The software supplied by Licensor (program and any accompanying documentation) is the intellectual property of the licensor, Mr. Alexandru Dadalau. All rights to the software and to any other in the context of contract negotiations and execution provided documents are only entitled to the licensor.

The licensor grants the User a non-exclusive, timely and spatially limited right to use the software. The use of the MESHPARTS Add On for Ansys is limited in time. At the expiration of the license, this may be renewed by the publisher.

(1) The trial license

- is free,

- includes the full functionality of the software,

- has a shorter license term than a commercial or academic license,

- can be installed on more computers at the same time,

- may only be used for testing purposes,

- must not be used for commercial purposes,

(2) The commercial license

- is not free,

- includes the full functionality of the software,

- has a license term of one year,

- may only be installed on a single computer (per-computer license)

- may be used for commercial purposes.

(3) The academic license

- has a lower price than the commercial license

- includes the full functionality of the software,

- has a license term of one year,

- may only be installed on a single computer (per-computer license)

- must not be used for commercial purposes.

All other types of use of the software, especially the translation, editing, arrangement, any other alteration (other than the exceptions in §§ 69d, 69e Copyright Act) and any other distribution of the software (offline or online) and its leasing or rental require the licensor's written consent.

The licensor may revoke the rights for good cause. On revocation of the rights of the customer the original software and any copies are to delete. On request of the licensor the customer will insure the deletion in writing.


The Licensor reserves all rights that are not expressly granted to you. To the following, you are expressly not authorized:

(1) to increase by whatever means the number of software instances licensed for you;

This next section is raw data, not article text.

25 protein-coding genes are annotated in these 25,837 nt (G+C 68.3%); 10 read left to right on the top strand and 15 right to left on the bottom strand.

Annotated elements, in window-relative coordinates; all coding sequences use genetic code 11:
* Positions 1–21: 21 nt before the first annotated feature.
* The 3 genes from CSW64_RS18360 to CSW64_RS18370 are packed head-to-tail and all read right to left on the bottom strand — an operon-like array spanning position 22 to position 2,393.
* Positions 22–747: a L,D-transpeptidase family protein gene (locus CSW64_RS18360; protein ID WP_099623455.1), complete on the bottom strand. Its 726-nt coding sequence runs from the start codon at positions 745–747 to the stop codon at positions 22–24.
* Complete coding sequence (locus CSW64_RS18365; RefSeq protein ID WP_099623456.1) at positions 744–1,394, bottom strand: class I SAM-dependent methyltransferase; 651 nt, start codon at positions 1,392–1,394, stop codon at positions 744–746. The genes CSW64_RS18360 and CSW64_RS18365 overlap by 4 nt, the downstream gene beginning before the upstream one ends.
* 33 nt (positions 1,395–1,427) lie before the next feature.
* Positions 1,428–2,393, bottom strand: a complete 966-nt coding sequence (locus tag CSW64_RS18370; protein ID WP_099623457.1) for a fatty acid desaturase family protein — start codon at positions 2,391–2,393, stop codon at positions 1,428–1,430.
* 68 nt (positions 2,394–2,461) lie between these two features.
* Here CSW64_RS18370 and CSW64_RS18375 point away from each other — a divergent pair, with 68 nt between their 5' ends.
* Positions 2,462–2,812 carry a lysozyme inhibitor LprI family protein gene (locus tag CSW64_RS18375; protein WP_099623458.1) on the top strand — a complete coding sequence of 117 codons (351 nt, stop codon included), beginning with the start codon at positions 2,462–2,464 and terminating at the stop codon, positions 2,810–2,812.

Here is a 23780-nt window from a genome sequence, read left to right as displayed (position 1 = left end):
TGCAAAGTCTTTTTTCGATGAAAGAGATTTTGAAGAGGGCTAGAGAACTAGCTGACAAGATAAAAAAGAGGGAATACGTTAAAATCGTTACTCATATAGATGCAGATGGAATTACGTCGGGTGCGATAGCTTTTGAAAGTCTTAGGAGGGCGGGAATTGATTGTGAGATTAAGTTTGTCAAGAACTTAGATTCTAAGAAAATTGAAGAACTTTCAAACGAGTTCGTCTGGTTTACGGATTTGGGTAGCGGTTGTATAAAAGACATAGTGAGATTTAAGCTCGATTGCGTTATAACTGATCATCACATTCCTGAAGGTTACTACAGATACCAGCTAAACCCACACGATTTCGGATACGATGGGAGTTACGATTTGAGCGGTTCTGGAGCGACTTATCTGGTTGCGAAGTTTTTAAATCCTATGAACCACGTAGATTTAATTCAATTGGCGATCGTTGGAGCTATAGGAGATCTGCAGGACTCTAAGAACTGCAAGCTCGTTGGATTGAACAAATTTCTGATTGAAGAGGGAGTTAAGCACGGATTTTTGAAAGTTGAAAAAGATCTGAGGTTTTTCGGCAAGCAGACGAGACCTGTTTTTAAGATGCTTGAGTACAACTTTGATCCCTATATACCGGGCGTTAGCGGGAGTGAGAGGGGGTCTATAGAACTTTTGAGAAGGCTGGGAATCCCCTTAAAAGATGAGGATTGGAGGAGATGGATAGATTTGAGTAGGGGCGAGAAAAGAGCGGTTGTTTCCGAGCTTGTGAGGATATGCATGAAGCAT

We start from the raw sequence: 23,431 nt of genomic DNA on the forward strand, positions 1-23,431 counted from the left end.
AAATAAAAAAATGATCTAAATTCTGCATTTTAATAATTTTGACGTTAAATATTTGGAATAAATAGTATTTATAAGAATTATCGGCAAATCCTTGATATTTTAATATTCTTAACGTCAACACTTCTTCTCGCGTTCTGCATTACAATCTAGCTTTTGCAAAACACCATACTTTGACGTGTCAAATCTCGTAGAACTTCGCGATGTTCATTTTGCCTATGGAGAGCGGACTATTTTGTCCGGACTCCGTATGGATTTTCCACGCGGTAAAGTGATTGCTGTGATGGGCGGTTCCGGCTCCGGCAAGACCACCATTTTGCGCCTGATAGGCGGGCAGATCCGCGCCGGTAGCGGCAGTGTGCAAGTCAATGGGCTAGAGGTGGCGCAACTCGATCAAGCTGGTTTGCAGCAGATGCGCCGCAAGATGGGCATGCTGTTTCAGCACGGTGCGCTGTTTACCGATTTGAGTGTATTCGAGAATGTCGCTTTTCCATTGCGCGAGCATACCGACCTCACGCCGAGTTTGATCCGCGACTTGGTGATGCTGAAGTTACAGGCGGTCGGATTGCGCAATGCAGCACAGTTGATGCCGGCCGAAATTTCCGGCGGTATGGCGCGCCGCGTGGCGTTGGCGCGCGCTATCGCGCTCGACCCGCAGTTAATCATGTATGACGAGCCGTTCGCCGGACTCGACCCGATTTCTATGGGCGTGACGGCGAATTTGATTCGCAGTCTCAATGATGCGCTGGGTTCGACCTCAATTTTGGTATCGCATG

(2) the reverse engineering, decompile or disassemble the Software;

(3) the modification, changing, rental, temporary transfer or lease and sublicense the software;

(4) the total or partial transfer of the software or your rights granted under this agreement to a third party.


No ownership rights to the software are transferred to you. The licensor of MESHPARTS owns all intellectual property rights relating to the Software and reserves these to himself. This is also valid to any adaptations or copies. You acquire only a license to use the software.


The software is provided in the form available without warranty.


(a) Damages: The licensor of MESHPARTS is not obliged  to compensation for any special, incidental, consequential or indirect damages, damages resulting from tortious acts or punitive damages obligation arising out of the use or inability to use the software, including profit and system failures and data loss, even if advised of the possibility of such damages.

(b) Direct damages: MESHPARTS total liability for direct damages to property or persons (both in individual cases and in repeated cases) never exceeds EUR 50, -.


Duration: This Agreement becomes effective on the date on which you legally acquire the Software and will automatically terminate on the date specified in the installation surface.

Law and Jurisdiction: This Agreement is governed by the laws of the Federal Republic of Germany. At any action relating to this agreement, the courts of the State of Baden-Württemberg are responsible.

Entire Agreement: This Agreement sets forth the entire understanding and agreement between you and the licensor of MESHPARTS and can be amended only in a writing signed by both parties.

Waiver: No waiver of the rights set out in this agreement will be effective unless in writing and signed by a duly authorized representative of the party to be bound. No waiver of any past or present right arising due to a breach or failure to perform will be deemed a waiver of any future right arising from this agreement.

Severability: If any provision of this agreement is invalid or unenforceable, that provision will be interpreted to the extent necessary, limited, modified or removed if necessary, to eliminate the invalidity or unenforceability of the provision and the remaining provisions of this agreement shall remain unaffected.

15 Lizenzvereinbarung für die Software MESHPARTS


Diese MESHPARTS Add On for Ansyslizenzvereinbarung ("Vereinbarung") ist eine rechtsgültige Vereinbarung zwischen Ihnen (als Unternehmen, Forschungsinstitut oder Einzelperson) und dem geistigen Eigentümer bzw. Lizenzgeber von MESHPARTS, MESHPARTS GmbH.  Das im Titel dieser Vereinbarung genannte Produkt, sowie die Begleitdokumentation (im Gesamten als "Software" bezeichnet) unterliegen den urheberrechtlichen Bestimmungen der Bundesrepublik Deutschland sowie den Bestimmungen dieser Vereinbarung.

Die Software MESHPARTS ist lizenziert nur dann, wenn Sie die Bedingungen aus der "Lizenzvereinbarung für die Software MESHPARTS" akzeptieren. Wenn Sie "Yes, I accept." auswählen, dann akzeptieren Sie die Lizenzvereinbarung. Falls Sie den Bestimmungen dieser Vereinbarung nicht zustimmen, dann ist die Software nicht lizenziert. In diesem Fall unterlassen Sie das Herunterladen, die Installation oder anderweitige Nutzung der Software. Diese Software wird für Sie lizenziert; Sie erwerben nicht die Software selbst.


Gegenstand der Lizenzvereinbarung ist die Software MESHPARTS, die geistiges Eigentum von Herrn Alexandru Dadalau darstellt.  Dabei handelt es sich je nach Lizenzierungsart um eine Test-, kommerzielle oder akademische Softwarelizenz.  Lizenzierungskosten, falls vorhanden, werden durch ein Angebot des Lizenzgebers festgelegt.